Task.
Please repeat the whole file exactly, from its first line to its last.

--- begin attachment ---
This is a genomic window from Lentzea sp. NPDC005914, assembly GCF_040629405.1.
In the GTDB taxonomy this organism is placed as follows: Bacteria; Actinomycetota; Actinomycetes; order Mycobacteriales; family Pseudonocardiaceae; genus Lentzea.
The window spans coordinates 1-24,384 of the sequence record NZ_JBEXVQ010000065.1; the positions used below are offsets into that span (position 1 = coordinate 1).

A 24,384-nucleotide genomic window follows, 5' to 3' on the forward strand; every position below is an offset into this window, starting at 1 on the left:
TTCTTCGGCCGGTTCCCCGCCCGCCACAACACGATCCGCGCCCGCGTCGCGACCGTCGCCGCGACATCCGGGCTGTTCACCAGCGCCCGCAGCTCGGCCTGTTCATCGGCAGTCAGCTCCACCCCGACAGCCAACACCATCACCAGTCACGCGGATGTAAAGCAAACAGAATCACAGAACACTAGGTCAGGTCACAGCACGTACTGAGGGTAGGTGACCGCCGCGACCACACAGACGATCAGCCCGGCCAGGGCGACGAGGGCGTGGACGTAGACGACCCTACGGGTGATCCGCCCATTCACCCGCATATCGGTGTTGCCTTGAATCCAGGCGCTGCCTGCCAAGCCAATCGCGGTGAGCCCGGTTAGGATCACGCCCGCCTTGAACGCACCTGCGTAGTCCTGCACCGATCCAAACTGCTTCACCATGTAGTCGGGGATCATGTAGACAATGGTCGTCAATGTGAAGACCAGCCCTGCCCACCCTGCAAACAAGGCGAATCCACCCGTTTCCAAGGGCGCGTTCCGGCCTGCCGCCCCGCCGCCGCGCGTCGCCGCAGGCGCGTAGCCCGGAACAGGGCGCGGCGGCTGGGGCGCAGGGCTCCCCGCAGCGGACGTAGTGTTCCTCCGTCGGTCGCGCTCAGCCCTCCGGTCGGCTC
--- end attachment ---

This is a genomic window from Lentzea sp. NPDC005914, assembly GCF_040629405.1.
In the GTDB taxonomy this organism is placed as follows: Bacteria; Actinomycetota; Actinomycetes; order Mycobacteriales; family Pseudonocardiaceae; genus Lentzea.
The window spans coordinates 1-24,384 of the sequence record NZ_JBEXVQ010000065.1; the positions used below are offsets into that span (position 1 = coordinate 1).

A 24,384-nucleotide genomic window follows, 5' to 3' on the forward strand; every position below is an offset into this window, starting at 1 on the left:
TTCTTCGGCCGGTTCCCCGCCCGCCACAACACGATCCGCGCCCGCGTCGCGACCGTCGCCGCGACATCCGGGCTGTTCACCAGCGCCCGCAGCTCGGCCTGTTCATCGGCAGTCAGCTCCACCCCGACAGCCAACACCATCACCAGTCACGCGGATGTAAAGCAAACAGAATCACAGAACACTAGGTCAGGTCACAGCACGTACTGAGGGTAGGTGACCGCCGCGACCACACAGACGATCAGCCCGGCCAGGGCGACGAGGGCGTGGACGTAGACGACCCTACGGGTGATCCGCCCATTCACCCGCATATCGGTGTTGCCTTGAATCCAGGCGCTGCCTGCCAAGCCAATCGCGGTGAGCCCGGTTAGGATCACGCCCGCCTTGAACGCACCTGCGTAGTCCTGCACCGATCCAAACTGCTTCACCATGTAGTCGGGGATCATGTAGACAATGGTCGTCAATGTGAAGACCAGCCCTGCCCACCCTGCAAACAAGGCGAATCCACCCGTTTCCAAGGGCGCGTTCCGGCCTGCCGCCCCGCCGCCGCGCGTCGCCGCAGGCGCGTAGCCCGGAACAGGGCGCGGCGGCTGGGGCGCAGGGCTCCCCGCAGCGGACGTAGTGTTCCTCCGTCGGTCGCGCTCAGCCCTCCGGTCGGCTC